BROWN'S CLOSE: Skiing and the Socratic Method
This COVID winter, all of my usual activities were indefinitely postponed. Typically, I spend the cold months indoors with friends. We go to events around town, the movies, and last winter got into a memorable altercation in a local wine bar with a woman who threw our coats on the floor.
Faced with the prospect of nothing so exciting to do as that sort of direct communication, I taught myself to ski. I bought a pair of used classic cross country skis from Play It Again Sports in September, and in November I went to Hilltop and puttered around the flat landscape.
It struck me as odd that the skiing destination known as “Hilltop” has the flattest land for skiing in the whole city. I was quickly distracted from this thought, however, by the sheer difficulty of cross country skiing. It takes some time to grow accustomed to the movement. One does not walk on cross country skis, or shuffle. One glides.
Going straight from zero to glide proved challenging, but I picked up some tips from YouTube. Try to shuffle-shuffle-glide-shuffle. Move up to the shuffle-shuffle-glide-glide.
By the time I graduated to the shuffle-glide-glide-glide-shuffle, I’d begun to notice some things about my fellow skiers. For example, the fastest way to annoy a gaggle of cross country skiers is to go the wrong way on the trail. Indeed, most loops are one way, and yet the direction is rarely marked. It’s up to the skier to know the direction.
Sadly, as a novice, it is pretty much inevitable I am going the wrong way. Serious skiers, mind you, are not shy about informing you of your mistake, though their corrections could do with a bit more directness. Rather than throwing my coat on the floor, my fellow skiers want to teach me the error of my ways through the Socratic method, trying to get me to reach my own conclusions.
One evening while happily skiing the wrong way, I was stopped by a female on skate skis. She was tall and thin, with her skis and poles making her legs and arms look even longer than they actually were.
She flapped over.
“Is there a moose back there?” Her voice went up at the end of the sentence, and she cocked her head.
I frowned, puzzled.
Did she expect there to be?
“Oh. Well, like, you’re going the wrong way?”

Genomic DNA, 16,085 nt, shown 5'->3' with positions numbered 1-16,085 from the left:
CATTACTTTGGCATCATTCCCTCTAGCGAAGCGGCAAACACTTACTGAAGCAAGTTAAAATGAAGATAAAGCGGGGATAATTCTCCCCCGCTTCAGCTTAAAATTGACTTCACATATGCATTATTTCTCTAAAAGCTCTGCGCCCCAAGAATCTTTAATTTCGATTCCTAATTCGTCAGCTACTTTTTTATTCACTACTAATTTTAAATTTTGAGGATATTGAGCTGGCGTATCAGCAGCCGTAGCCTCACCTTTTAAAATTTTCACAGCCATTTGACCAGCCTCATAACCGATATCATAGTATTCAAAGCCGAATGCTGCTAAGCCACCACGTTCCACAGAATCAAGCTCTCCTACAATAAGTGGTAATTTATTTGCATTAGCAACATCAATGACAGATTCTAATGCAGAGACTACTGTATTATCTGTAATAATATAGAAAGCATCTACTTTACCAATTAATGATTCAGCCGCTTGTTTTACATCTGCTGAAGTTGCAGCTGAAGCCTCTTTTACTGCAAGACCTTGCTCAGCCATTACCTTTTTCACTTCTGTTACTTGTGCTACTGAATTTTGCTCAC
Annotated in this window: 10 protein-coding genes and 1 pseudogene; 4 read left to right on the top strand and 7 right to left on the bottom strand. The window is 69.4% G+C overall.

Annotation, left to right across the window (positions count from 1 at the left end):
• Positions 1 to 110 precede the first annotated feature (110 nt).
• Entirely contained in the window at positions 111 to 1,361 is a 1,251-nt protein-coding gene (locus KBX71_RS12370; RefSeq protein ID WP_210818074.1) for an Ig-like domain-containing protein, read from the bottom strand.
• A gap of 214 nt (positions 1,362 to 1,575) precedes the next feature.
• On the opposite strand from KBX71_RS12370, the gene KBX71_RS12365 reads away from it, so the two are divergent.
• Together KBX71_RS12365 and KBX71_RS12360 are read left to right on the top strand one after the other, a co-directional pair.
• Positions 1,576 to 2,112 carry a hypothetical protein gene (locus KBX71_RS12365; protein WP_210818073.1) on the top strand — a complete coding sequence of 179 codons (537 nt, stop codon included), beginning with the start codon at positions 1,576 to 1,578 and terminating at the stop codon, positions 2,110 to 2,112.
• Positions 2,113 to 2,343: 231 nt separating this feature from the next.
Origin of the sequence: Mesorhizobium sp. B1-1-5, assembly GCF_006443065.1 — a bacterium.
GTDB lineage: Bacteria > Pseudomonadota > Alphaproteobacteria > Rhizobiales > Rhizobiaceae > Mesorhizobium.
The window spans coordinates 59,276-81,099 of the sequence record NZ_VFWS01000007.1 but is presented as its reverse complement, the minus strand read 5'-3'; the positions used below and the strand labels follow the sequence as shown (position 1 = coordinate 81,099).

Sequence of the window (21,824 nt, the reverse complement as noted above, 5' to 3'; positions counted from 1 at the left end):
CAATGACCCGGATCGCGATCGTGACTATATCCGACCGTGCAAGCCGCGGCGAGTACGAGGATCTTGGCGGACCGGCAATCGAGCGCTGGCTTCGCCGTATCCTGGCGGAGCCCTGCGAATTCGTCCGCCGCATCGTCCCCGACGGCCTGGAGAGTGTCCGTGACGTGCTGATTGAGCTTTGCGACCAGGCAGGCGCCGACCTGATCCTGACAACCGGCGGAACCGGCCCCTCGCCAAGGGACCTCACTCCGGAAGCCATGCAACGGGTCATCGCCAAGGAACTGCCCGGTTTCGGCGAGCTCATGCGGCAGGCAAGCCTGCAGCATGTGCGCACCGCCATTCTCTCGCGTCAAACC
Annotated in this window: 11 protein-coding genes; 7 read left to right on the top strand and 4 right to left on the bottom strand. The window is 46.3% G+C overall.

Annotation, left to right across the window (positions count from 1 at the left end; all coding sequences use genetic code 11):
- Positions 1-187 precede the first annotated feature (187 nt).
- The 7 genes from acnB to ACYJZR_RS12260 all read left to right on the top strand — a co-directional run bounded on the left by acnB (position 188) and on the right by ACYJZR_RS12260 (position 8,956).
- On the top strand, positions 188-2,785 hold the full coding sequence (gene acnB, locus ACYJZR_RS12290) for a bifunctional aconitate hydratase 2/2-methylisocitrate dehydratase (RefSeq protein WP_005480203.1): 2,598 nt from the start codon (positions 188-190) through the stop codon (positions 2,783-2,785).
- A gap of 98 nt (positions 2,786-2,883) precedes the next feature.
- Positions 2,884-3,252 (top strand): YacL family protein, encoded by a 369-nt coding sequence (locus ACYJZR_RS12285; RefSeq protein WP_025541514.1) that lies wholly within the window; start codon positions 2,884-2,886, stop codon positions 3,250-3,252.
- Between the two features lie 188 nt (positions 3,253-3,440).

Her voice went up again, and she cocked her head in the other direction.
I wondered why she didn’t make it a declarative statement. After all, I was either going the wrong way, or I wasn’t.
In my defense, there really is no way to know whether one is going in the correct direction. Much like the skiers themselves, the ski signs communicate opaquely. Periodically, there will be one way signs with alarming stop signs beneath, clearly demonstrating the way. The trouble is, the stop signs are only at intersecting trails, which necessitate more signs with more arrows pointing to the new trails. Many of these arrows point in the direction of the stop sign, thereby instructing novices like me to disregard the one way.
Like, do you see my problem?
Clear, comprehensible directional signage is not important to the ski community, but signs telling non-skiers they are not welcome on the ski trails are very important. Around Anchorage, it is not uncommon to see trails labeled, “Ski Only in Winter.”
While I do give kudos to the skiers for at least labeling these trails, the syntax is wrong; when else during the year would one be skiing?
The first time I saw such a sign, I was on a walk in the fresh snow at Service High School. I had not yet attempted skiing myself, so I was not fully indoctrinated in the skiing ethos of restricting trails for skiers only.
I read the sign, frowned in confusion, shrugged, and proceeded. I wasn’t sure why Service High School felt compelled to tell me not to bother skiing outside of winter. Perhaps some rogue student went haywire one year, tried to ski in the summer, and caused such mayhem the school administrators took extra steps to prevent similar chaos in the future.
I was promptly accosted by a woman on skate skis.
She, too, questioned me to show me the error of my ways. How else was I to learn?
“Are you taking a walk?”
She pulled the skier head cock.
“Like, you’re not supposed to walk here?”
“What do you mean I can’t walk here?”
She pulled her head to the other side, and continued to look at me. The Socratic method was not working.
Really, what could she do to me. This is America. I could walk on any trail I wished.
“Are you telling me you don’t want me to walk here?”
She shook her head piously.
I waited for her to offer a bit of helpful information, such as, where she wanted me to walk instead.
After we engaged in a standoff for several seconds, she motioned me to a different trail system.
Many of Anchorage’s skiers are elite athletes, to be sure. Once the city reopens fully, however, they could stand a lesson in direct communication from any number of Anchorage’s bar patrons.
Sarah Brown is direct. Write her at [email protected]. Tweet her @BrownsClose1. Visit Browns-Close.com. “Close” is a British term for alley or cul-de-sac.